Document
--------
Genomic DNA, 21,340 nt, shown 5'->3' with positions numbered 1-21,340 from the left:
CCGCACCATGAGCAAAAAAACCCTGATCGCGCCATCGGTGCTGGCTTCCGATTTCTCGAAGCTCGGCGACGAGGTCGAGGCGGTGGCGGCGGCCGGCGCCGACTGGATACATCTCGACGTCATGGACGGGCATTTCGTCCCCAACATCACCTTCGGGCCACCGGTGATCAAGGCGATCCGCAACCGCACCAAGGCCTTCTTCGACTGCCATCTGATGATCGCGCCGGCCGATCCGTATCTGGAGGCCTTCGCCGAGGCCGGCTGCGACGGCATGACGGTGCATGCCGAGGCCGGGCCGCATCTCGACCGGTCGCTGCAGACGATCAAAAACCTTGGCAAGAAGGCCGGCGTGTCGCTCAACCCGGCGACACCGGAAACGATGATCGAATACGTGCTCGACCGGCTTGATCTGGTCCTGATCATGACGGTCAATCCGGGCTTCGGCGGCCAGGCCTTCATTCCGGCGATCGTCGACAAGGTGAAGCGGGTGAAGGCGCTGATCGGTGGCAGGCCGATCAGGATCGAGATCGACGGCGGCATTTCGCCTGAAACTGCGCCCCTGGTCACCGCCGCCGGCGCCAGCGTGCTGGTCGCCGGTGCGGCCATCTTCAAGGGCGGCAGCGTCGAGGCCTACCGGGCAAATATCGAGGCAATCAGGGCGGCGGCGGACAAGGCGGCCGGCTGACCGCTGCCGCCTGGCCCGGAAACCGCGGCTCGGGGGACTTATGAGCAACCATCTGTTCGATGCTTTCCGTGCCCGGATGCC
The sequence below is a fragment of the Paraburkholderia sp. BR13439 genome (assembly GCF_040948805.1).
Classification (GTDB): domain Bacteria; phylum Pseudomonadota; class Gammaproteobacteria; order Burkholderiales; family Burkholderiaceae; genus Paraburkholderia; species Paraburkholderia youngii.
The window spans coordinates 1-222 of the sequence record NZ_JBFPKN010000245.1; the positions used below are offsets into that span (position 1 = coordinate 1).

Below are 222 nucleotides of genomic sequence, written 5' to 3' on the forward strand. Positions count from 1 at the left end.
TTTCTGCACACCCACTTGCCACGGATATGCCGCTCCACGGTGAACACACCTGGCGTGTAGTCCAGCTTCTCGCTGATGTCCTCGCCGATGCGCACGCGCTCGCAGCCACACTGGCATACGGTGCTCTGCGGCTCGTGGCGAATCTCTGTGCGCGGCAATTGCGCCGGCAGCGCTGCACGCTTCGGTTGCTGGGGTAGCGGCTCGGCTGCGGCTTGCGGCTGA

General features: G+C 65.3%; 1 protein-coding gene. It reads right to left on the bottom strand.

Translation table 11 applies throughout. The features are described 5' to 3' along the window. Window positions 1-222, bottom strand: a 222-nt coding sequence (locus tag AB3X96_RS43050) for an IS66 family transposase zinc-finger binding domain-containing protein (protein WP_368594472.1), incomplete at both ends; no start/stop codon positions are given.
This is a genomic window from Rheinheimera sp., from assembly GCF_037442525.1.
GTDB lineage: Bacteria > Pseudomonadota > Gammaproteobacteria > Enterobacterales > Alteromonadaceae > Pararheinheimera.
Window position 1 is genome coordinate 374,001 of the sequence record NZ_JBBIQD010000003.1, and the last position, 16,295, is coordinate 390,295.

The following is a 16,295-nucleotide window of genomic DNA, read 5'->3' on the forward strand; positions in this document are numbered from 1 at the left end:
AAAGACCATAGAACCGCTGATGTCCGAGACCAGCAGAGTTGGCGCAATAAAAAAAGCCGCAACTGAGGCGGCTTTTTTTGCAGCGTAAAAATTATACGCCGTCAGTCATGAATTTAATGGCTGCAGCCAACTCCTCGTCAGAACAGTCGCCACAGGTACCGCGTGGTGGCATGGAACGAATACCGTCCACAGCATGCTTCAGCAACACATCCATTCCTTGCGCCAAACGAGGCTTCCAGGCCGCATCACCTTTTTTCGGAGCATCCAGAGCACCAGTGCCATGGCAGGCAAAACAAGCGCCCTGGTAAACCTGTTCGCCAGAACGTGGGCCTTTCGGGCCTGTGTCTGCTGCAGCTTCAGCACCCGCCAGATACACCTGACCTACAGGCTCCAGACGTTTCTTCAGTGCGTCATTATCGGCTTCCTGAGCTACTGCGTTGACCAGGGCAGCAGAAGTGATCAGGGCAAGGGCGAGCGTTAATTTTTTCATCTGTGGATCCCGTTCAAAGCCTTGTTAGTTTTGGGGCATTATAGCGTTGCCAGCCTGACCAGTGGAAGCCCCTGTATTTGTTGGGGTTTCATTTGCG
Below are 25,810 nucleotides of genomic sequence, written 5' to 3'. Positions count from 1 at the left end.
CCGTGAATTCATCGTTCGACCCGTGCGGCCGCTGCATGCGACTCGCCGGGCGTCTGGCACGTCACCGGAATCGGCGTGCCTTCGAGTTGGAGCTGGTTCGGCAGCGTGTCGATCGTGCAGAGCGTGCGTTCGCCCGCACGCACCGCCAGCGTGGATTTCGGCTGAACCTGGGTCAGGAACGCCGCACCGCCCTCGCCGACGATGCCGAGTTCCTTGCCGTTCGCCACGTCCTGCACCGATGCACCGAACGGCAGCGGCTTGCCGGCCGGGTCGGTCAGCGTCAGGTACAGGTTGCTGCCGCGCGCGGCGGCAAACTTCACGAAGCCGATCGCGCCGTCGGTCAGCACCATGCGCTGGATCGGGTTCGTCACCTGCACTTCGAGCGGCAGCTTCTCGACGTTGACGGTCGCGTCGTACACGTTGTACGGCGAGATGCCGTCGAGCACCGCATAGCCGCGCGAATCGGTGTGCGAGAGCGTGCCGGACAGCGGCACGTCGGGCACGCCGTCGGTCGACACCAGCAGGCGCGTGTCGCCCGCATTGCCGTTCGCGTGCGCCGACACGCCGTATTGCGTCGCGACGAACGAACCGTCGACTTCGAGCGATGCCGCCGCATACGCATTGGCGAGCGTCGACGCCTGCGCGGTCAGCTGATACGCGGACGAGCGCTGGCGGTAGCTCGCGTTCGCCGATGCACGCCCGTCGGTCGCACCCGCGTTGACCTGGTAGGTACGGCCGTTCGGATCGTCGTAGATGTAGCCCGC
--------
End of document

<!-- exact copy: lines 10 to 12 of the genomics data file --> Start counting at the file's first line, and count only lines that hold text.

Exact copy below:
This is a genomic window from Rheinheimera sp., from assembly GCF_037442525.1.
GTDB lineage: Bacteria > Pseudomonadota > Gammaproteobacteria > Enterobacterales > Alteromonadaceae > Pararheinheimera.
Window position 1 is genome coordinate 374,001 of the sequence record NZ_JBBIQD010000003.1, and the last position, 16,295, is coordinate 390,295.